Many people are very familiar with Don Cherry especially in the hockey world. Mr. Cherry is known as an ice hockey commentator for CBC Television and co-host of “Coach’s Corner.” He also has had a very successful career as a hockey player and NHL coach. You can always expect his candid commentary and very unique suits that he wears. However, there is much more to this extraordinary person and that is his love and passion for animals.
With this passion, it is no surprise that he and his daughter, Cindy, started the Don Cherry’s Pet Rescue Foundation with the mission to provide financial assistance to registered pet rescue organizations and educate the public on animal welfare across Canada.
I have a special place in my heart for animals too especially with the love we had for our beloved Lily who we lost this past January so I wanted to get to know this foundation a little more and offer some insight to parents on pet ownership. I had the honor and pleasure of connecting with Cindy Cherry, President of Don Cherry’s Pet Rescue Foundation and daughter of Don Cherry.
Cindy provided me with a special, honest and beautiful look at her upbringing and the impact of pet ownership in her life.
“As you may know, my father and I decided to start up Don Cherry’s Pet Rescue Foundation last year. There were many reasons why, but I’ll describe one major point for the interest of this article. That being, how, when a child owns a pet, it could shape the way they handle future responsibilities. That is one of the mandates of the Foundation which is to educate the public on social responsibility towards pet ownership. I will tell you firsthand how it has affected my life.
I look back now on how I was raised in regards to looking after my pets and how my father used it as a tool for preparing me for the real world. I believe responsible pet ownership is a good indication on how you were raised.
In all honesty, it was my father who was the driving force in me having the desire for pets. Since my mother saw how he led me down the garden path of getting rabbits, guinea pigs, mice, budgie birds, fish, and of course dogs, she left it in his capable hands of enforcing the rules of taking care of them. Not only that, but also having the difficult task of having conversations about their death. This brought out a logical attitude in dealing in life and facing reality. It is these tough conversations that I believe many parents today don’t like having and thus raise children in this perfect world that they want their children to believe exists.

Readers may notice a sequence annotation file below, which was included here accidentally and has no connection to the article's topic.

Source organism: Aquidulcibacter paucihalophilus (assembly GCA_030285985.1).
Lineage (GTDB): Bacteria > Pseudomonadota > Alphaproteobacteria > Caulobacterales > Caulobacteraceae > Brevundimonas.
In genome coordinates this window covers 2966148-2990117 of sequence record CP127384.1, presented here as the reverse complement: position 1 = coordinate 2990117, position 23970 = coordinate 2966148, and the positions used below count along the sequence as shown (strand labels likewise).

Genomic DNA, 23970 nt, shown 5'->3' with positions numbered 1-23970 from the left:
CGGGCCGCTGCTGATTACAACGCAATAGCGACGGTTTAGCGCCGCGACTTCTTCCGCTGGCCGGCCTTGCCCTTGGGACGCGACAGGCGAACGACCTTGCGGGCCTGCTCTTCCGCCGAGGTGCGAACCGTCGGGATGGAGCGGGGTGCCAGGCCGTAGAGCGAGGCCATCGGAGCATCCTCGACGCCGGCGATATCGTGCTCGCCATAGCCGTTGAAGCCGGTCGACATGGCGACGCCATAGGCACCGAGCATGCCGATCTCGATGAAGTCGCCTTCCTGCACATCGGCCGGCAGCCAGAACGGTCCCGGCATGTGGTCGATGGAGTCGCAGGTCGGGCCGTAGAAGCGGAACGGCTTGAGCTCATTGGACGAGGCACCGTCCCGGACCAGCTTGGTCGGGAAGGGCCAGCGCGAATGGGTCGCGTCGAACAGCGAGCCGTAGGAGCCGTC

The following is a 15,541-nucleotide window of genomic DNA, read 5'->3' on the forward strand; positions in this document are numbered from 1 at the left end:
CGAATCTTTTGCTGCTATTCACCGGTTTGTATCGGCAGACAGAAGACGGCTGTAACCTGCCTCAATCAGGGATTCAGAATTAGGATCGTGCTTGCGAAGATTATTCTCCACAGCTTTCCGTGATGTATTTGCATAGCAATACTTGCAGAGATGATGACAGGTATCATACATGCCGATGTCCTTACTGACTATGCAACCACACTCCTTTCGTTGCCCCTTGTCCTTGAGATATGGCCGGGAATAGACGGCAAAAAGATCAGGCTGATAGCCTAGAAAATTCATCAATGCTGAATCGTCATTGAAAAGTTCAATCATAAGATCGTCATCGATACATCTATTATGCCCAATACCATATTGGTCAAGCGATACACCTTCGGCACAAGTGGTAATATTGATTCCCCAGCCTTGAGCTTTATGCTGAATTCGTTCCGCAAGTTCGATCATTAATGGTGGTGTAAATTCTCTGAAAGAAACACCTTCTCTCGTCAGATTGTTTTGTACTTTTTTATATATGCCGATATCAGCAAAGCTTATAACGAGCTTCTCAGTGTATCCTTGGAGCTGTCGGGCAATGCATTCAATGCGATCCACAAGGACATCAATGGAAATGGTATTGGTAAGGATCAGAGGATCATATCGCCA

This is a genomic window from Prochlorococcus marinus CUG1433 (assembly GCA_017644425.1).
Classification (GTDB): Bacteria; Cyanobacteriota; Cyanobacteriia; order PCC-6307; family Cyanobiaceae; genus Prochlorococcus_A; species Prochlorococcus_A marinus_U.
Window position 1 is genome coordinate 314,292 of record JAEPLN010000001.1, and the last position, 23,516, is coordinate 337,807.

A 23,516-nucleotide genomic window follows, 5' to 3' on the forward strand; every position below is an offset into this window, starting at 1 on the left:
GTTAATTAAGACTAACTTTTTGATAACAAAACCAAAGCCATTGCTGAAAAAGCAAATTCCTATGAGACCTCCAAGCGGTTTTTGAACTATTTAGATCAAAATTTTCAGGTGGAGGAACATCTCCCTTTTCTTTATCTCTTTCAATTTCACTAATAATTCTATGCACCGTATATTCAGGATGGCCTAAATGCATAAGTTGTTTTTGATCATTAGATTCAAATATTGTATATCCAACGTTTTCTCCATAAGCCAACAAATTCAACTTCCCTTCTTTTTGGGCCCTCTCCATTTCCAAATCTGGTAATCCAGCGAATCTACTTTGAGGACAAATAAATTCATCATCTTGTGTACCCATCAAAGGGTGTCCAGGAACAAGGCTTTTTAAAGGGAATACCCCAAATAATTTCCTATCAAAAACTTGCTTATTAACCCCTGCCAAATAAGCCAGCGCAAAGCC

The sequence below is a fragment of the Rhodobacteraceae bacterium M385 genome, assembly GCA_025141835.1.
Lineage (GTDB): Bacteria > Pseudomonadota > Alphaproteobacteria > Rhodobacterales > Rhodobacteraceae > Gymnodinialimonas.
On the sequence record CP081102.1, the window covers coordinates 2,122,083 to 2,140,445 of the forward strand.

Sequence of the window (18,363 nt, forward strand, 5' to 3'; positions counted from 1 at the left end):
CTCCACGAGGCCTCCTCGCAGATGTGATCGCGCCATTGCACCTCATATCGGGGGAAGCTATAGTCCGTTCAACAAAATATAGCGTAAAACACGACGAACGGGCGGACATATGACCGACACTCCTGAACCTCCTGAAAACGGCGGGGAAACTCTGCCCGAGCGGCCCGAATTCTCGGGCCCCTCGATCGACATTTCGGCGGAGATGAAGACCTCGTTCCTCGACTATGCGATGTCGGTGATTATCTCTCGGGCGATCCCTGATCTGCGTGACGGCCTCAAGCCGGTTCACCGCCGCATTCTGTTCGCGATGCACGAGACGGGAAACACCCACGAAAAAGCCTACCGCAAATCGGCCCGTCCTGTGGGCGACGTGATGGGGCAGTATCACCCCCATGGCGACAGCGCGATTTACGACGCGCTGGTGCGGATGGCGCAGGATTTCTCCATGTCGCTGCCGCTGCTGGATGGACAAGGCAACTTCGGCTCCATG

I believe, it is a duty of a parent to get their child prepared for the outside world and not be their problem solver. Though their intentions may be viewed as a form of love, you are not doing them any favors. My father was forever checking out my rabbits’ water bowl and if it was empty, look out. You think you see Don Cherry’s wrath on TV, well folks, think of a kid getting a lecture brought down on you about not taking care of a pet. It all came down to tough love. I must admit looking back now over the water and food issue, it was not about the suffering animal (all of one day without water, cause it knocked over its water bowl) but facing my dad’s anger and his disappointment in me.
This is where parents can extrapolate (my favorite word of all time) on backing up what they say. This kind of follow through can be applied to many things that kids get themselves into. The point being, a pet is a commitment. How you handle that commitment at a young age is determined by your parents. When you are taught what a commitment is and what comes with it, you learn to weigh your options a lot better.
When they become adults, they can extrapolate weighing options about their career, marriage, mortgage payments, I could go on and on. The point is this, make your kids realize how much of a “commitment” a pet is. So they want a cute bunny at Easter? My dad’s favorite saying to me, when he thought I wasn’t playing with my rabbits enough was, “oh…I get it, the novelty has worn off.” When he said those words, I realized the next thing I wanted, whether it be a new bike, stereo, whatever, he would be waiting in the wings to bring up my shortcomings of not taking care of what I already had. I knew the games he played, and I believed I learned from the best. I think I use these skills to this day, and yes, this “game playing” is a skill.
Life is a game. People that say they don’t like playing games, usually don’t have the skills to play. I know some people won’t like that statement. That’s fine, but don’t forget to teach your kids that there are a lot of people out there that are looking for angles, so teach them some life’s skills.
Don’t forget you can start by not buying them a pet, but, adopting one that needs a home. Think of it as one of the many opportunities you will have to teach them about the world and its games, or better put…the challenges they will be facing.”
Pet ownership has taught Cindy many skills that has helped her become the accomplished woman and mom she is today. The lessons learned has empowered her to pay it forward by creating the Don Cherry Pet Rescue Foundation to help others give a second chance to these beloved animals who have not been able to find a caring and forever home. That is a life skill that not many have acquired so my hat goes off to the Cherry family for instilling the importance of pet ownership.
It has been an honor for me to share this personal story with all of you and I want to give a special thank you to Cindy for her time in giving us the father side of Mr. Cherry who I must say did an amazing job at raising one amazing person!
Until next time…Happy Parenting!
– Momma Braga